Thursday’s getaway game that got away, won by the Minnesota Twins, 2-1 in 13 innings, was the tale of four rallies. As is always the case in extras, the rally that’s cashed in last is the one that counts most.
For the Twins, opportunity laid itself open when Chicago White Sox starter Lucas Giolito threw three, five-pitch walks to Minny hitters, sandwiched around two ground outs. After a scolding from pitching coach Don Cooper wherein Coop didn’t even bother with the formality of covering his mouth to disguise secret plans (lip reading analysis revealed something akin to “throw strikes, #(%&@)$*”), Giolito started Ehire Adrianza with ... three straight balls.
Realizing he’d have to return to the dugout and sit next to Coop after the inning either way, Giolito shook himself out of his Nuke LaLoosh trance and dealt two strikes and a foul, before inducing a pop out to shortstop Tim Anderson.
Giolito threw 26 pitches in the opener, but his shutout and no-hitter remained intact. It took until the sixth inning, on a deflected line drive (off José Abreu) down the right-field line that went for a double, for the Twins to record their first hit.
In the sixth, Twins starter Jake Odorizzi returned the favor to Chicago. A Yoán Moncada double off the wall in center, Abreu intentional pass and Matt Davidson unintentional pass packed the sacks with Sox, with two down. Birthday boy Kevan Smith then strode to the plate and commenced an epic, 14-pitch battle with Odorizzi, who in the process blew past his season high in pitches (to 112). But on that 14th pitch, Smith flied out to right field, and the game remained scoreless.
Anticlimactically, Logan Morrison took Giolito’s juicy, 92 mph heater at the knees very, very deep to start the seventh inning and provide the game-winning tally.
The third opportunity of the game was the first cashed. With two down, Yolmer Sánchez singled, Tim Anderson was hit by a pitch, and Charlie Tilson walked. Pinch-hitter Daniel Palka then played statue, tying the game with a four-pitch walk to send the game to extras. A game-winning walk was not to be, as Moncada worked a 2-0 count before striking out looking, inflaming the fan base, and sending the game to extra frames.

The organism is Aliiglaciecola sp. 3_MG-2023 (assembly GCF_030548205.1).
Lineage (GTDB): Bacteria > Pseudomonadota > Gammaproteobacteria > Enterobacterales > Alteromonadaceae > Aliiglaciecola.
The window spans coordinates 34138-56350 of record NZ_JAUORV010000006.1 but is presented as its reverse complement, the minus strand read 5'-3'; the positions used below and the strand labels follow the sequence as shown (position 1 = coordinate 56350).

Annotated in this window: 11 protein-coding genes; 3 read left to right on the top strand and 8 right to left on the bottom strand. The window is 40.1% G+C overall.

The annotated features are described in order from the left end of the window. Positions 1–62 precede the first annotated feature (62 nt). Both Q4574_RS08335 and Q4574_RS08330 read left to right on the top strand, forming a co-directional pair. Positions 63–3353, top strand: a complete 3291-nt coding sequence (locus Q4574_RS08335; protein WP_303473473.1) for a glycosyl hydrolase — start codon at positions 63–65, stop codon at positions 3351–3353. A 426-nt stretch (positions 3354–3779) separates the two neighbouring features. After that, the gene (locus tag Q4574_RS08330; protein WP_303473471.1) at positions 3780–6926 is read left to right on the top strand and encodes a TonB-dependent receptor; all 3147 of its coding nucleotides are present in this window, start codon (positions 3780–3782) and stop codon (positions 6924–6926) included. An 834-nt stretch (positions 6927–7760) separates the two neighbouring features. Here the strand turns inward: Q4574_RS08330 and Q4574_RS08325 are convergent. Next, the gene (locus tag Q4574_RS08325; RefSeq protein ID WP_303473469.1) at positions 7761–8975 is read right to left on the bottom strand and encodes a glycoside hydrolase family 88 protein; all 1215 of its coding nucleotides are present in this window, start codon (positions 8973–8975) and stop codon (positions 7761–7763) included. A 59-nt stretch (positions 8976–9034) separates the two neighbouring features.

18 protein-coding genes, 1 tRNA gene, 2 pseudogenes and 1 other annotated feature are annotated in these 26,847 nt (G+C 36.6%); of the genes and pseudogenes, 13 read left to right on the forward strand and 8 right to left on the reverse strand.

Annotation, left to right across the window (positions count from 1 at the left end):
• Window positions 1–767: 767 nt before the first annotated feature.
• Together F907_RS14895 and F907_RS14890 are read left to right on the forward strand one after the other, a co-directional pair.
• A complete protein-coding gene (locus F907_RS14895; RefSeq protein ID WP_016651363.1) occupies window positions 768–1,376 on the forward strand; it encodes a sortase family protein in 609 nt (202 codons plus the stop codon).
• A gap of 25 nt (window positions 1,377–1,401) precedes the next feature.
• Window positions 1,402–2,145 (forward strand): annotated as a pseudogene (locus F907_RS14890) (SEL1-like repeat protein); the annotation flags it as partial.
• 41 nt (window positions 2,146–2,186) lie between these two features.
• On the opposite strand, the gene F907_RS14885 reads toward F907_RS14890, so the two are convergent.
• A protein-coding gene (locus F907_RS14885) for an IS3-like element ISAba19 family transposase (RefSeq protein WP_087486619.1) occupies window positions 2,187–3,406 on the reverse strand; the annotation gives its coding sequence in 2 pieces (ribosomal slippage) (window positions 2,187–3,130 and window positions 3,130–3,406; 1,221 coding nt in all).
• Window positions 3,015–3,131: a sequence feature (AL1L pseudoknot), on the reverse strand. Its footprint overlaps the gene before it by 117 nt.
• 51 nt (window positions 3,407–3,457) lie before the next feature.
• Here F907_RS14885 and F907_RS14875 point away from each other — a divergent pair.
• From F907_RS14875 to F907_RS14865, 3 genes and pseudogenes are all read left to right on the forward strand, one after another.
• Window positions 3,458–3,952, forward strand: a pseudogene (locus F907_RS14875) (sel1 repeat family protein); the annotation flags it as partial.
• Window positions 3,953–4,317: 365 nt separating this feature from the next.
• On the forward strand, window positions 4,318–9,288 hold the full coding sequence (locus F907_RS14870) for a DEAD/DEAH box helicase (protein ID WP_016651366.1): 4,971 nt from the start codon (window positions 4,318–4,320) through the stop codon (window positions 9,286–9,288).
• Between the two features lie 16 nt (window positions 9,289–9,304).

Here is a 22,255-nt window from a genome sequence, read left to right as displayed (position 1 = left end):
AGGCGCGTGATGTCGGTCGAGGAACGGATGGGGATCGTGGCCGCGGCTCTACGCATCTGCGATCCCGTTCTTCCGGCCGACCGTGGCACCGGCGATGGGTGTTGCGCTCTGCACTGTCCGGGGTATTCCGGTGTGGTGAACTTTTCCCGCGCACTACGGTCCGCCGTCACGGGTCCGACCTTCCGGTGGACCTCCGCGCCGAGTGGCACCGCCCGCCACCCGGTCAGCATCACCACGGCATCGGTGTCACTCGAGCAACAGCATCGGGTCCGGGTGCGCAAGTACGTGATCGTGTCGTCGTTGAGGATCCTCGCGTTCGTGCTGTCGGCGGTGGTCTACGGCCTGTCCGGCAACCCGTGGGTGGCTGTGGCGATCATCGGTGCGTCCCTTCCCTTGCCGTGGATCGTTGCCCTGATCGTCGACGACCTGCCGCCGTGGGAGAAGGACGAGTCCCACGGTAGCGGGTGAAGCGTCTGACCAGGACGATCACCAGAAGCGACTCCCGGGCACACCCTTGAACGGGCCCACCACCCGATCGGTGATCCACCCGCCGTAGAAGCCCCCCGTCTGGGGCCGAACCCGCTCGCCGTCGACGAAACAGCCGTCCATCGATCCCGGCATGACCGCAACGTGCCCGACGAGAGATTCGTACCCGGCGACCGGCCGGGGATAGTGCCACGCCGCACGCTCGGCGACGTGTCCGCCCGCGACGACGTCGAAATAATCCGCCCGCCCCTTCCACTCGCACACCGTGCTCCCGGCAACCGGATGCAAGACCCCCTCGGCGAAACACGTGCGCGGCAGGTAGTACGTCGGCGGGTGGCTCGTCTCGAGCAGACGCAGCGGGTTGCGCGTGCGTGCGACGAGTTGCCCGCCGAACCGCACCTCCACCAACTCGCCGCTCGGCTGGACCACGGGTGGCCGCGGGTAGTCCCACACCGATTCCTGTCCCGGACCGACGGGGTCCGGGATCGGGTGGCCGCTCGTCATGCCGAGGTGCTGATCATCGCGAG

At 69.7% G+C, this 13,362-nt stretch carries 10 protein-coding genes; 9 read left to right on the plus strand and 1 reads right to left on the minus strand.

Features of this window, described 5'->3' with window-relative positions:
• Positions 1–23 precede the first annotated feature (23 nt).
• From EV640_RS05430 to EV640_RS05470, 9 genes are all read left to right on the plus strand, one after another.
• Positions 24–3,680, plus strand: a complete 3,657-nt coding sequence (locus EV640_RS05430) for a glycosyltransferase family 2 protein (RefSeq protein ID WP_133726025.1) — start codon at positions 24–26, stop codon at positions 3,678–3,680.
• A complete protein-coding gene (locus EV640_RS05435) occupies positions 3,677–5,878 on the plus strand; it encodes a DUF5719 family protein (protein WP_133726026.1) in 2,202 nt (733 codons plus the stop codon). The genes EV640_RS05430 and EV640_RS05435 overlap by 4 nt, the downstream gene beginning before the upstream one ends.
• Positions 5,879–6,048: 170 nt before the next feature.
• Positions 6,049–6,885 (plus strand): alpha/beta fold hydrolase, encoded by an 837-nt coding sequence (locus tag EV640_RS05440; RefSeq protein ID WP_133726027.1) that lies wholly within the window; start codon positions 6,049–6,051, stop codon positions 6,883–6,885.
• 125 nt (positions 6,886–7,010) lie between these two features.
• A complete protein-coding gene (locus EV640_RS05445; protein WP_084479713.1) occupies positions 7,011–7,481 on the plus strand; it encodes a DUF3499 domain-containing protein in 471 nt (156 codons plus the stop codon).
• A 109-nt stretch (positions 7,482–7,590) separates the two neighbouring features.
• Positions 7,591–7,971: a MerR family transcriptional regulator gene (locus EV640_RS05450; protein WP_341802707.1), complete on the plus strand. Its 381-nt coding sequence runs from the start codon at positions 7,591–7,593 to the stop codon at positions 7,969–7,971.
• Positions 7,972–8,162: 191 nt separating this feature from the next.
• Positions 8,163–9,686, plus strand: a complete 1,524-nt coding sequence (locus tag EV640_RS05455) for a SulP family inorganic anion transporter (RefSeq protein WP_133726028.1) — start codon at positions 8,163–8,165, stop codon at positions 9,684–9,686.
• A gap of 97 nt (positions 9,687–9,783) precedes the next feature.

The teams traded outs until the 13th, when Hector Santiago retired the first two batters before surrendering a double to Morrison. Ricky Renteria made the sensible call with two down, an intentional pass to set up a force at three bases — unfortunately forgetting the rash of walking the bases full and walking in runs in this contest.
Sure enough, Jake Cave coaxed a six-pitch walk to load the bases, and none of Santiago’s tosses were clear strikes. Still, with one out to go and a bereft bullpen, Santiago cinched it up against Max Kepler — and surrendered another six-pitch walk, this time on a sinker that didn’t sink into the zone.
Giolito — remember him, the guy who started the game? — rallied nicely, given his rocky first inning, with a 56 game score in 6 1⁄3 innings, four hits, four walks, three Ks and one earned run.
Chicago now embarks on a Swelter Tour, making visits to Arlington, Texas, Cincinnati and Houston, and a wise fan would demand just three wins in those 10 contests.
All in all, not a bad series, taking two of three against a so-called playoff contender. How do the White Sox finish, in their last 84 games?
This poll is closed
.300 ball (25 wins), 53-109 finish
.350 ball (29 wins), 57-105 finish
.400 ball (33 wins), 61-101 finish
.450 ball (38 wins), 66-96 finish
.500 ball (41 wins), 69-93 finish
better than .500 ball (I’ve been day drinking)